Regardless, Goyeneche said, the letter reveals one thing clearly.

“That, I think, speaks volumes about, at least from the city’s perspective, his failures,” he said.

Instead of getting fired, Webster remained the jail’s director and continued to collect his $143,000 annual salary for more than two months.

Even after he took a leave of absence on March 18, city records show he was paid more than $21,000 in accrued sick time and vacation time under the guidelines of the Family Medical Leave Act.

WWL-TV reached out to Webster several times, but received no response.

The City Council invited Webster to an April hearing about the problems at the lockup, but he didn’t attend.

The council probed several critical issues at the jail, including how the staff dwindled to half of its budgeted strength. Webster’s direct supervisors, Youth and Families Director Emily Wolff and Homeland Security Chief John Thomas, sat in front of the council for nearly two hours, offering no hint that Webster had been on the verge of getting terminated.

When Morrell threatened to serve a council subpoena to Webster to compel him to appear, Thomas said: “He’s dealing with a personal matter.”

“I appreciate that,” Morrell responded. “I saw Dr. Webster at a track meet on Saturday.”

“For him not to be here to comment on how things happened under his tenure there is very troubling,” Morrell continued.

Role with sheriff unclear

Webster finally resigned from the city on April 29, but he would quickly pop up again at the side of newly elected Sheriff Susan Hutson.

From Hutson’s inauguration and throughout the first couple of weeks of her tenure, Webster was introduced around the Orleans Justice Center – the adult jail – as a “chief,” even chairing meetings for Hutson.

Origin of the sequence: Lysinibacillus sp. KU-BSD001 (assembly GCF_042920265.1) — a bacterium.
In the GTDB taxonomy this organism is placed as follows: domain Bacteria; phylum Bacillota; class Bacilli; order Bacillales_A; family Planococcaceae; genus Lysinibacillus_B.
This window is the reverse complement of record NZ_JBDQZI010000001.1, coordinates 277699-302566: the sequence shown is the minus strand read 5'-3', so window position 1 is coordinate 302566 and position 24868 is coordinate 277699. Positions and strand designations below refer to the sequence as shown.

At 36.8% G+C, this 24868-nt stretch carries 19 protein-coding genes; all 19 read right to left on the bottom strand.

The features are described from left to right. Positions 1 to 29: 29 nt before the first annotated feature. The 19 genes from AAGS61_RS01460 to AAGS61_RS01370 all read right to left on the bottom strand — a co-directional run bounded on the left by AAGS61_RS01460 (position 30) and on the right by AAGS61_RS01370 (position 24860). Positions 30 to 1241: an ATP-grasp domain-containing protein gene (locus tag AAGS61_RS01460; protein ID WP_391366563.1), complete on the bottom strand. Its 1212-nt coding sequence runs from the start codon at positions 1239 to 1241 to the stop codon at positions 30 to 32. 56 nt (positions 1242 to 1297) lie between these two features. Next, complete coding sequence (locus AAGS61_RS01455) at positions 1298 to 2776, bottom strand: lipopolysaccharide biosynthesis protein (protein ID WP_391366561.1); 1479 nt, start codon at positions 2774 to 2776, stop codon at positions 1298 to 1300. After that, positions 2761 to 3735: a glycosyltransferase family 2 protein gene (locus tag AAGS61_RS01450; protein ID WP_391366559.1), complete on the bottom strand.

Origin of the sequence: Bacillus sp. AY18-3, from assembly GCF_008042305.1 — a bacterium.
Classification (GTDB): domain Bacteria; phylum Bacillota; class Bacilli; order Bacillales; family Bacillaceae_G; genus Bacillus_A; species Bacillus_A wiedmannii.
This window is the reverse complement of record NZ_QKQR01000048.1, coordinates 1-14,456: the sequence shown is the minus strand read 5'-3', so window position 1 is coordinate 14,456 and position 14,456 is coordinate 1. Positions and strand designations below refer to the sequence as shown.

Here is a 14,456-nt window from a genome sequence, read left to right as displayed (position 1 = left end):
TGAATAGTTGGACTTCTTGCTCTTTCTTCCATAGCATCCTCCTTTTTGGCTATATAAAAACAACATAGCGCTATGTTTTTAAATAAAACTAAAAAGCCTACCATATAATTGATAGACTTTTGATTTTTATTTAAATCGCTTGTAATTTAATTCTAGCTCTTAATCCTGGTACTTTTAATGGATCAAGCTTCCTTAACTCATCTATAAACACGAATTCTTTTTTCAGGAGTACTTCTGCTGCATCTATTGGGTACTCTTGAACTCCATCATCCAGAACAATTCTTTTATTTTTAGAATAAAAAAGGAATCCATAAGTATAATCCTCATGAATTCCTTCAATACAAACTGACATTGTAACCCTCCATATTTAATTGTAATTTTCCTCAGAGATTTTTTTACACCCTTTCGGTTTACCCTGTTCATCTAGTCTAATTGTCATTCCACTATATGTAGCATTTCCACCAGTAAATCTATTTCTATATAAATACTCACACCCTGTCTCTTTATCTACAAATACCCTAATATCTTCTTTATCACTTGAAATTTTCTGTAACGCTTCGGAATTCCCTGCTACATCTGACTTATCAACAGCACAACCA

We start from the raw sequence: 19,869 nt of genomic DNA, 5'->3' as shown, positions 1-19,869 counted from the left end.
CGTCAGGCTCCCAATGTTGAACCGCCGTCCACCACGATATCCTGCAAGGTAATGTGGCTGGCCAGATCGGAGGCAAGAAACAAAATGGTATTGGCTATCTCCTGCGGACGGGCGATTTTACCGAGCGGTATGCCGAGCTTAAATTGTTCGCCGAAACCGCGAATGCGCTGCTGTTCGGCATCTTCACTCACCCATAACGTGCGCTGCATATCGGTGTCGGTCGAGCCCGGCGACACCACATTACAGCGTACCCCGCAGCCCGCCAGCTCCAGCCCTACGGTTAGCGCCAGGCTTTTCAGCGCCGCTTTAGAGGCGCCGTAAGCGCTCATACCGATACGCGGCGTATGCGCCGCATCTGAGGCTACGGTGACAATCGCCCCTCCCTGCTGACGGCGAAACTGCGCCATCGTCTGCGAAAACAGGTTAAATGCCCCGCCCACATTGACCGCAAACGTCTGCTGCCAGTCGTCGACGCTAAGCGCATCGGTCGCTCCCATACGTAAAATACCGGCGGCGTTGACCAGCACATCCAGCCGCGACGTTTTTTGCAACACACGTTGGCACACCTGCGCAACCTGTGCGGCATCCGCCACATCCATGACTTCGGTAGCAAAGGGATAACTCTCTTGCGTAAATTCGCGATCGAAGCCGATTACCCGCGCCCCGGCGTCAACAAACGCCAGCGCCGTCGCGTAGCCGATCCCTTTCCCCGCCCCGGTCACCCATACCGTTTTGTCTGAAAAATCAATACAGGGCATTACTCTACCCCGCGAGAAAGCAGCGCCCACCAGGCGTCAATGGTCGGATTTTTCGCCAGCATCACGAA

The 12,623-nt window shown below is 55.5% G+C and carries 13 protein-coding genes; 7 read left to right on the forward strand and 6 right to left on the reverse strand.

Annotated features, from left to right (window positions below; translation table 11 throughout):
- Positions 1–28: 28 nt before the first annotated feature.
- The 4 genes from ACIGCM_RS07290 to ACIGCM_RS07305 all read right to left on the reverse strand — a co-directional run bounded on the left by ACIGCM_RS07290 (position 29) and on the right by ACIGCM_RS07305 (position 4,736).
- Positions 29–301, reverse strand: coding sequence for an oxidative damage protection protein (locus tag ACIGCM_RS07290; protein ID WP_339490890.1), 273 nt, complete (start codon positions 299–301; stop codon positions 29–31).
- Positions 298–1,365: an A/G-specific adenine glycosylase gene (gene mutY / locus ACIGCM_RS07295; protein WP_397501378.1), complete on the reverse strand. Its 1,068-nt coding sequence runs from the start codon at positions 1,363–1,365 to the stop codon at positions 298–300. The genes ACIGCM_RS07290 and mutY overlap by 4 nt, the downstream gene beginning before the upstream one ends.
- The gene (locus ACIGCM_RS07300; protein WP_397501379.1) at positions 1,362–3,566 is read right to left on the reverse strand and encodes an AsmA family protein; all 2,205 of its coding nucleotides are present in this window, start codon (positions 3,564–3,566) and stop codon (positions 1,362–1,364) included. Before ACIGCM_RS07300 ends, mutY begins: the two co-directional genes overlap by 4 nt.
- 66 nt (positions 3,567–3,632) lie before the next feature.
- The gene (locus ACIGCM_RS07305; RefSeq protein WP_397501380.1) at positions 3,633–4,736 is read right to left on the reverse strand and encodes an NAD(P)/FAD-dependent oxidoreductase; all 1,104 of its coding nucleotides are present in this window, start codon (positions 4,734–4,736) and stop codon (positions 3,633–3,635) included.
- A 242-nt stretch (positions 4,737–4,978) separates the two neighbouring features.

In Hutson’s first week on the job, her spokesman Timothy David Ray issued a statement about Webster.

“The Sheriff considers Dr. Webster a friend and a valued partner in the fight for criminal justice reform,” Ray wrote in an email. “He volunteered his expertise during her transition and she is very thankful for his help during that time. Beyond that, he has not been hired by her Administration at this time.”

After two weeks at the jail, and after WWL-TV aired its series on Webster’s absenteeism and mismanagement, he stopped showing up, according to multiple sources inside and outside the jail.

“He went from being there on a daily basis, presiding over meetings, to mysteriously disappearing,” Goyeneche said.

Hutson, who campaigned heavily on a promise of transparency, has not responded to multiple requests for more details about Webster’s tenure at the jail, including his role and whether he was paid.

While Webster has largely disappeared from the public eye, he will likely re-emerge as the subject of an investigation by the city’s Office of Inspector General. Monthly reports from the OIG have stated that one of its ongoing investigations is focused on the juvenile jail, including “electronic records” detailing Webster’s attendance.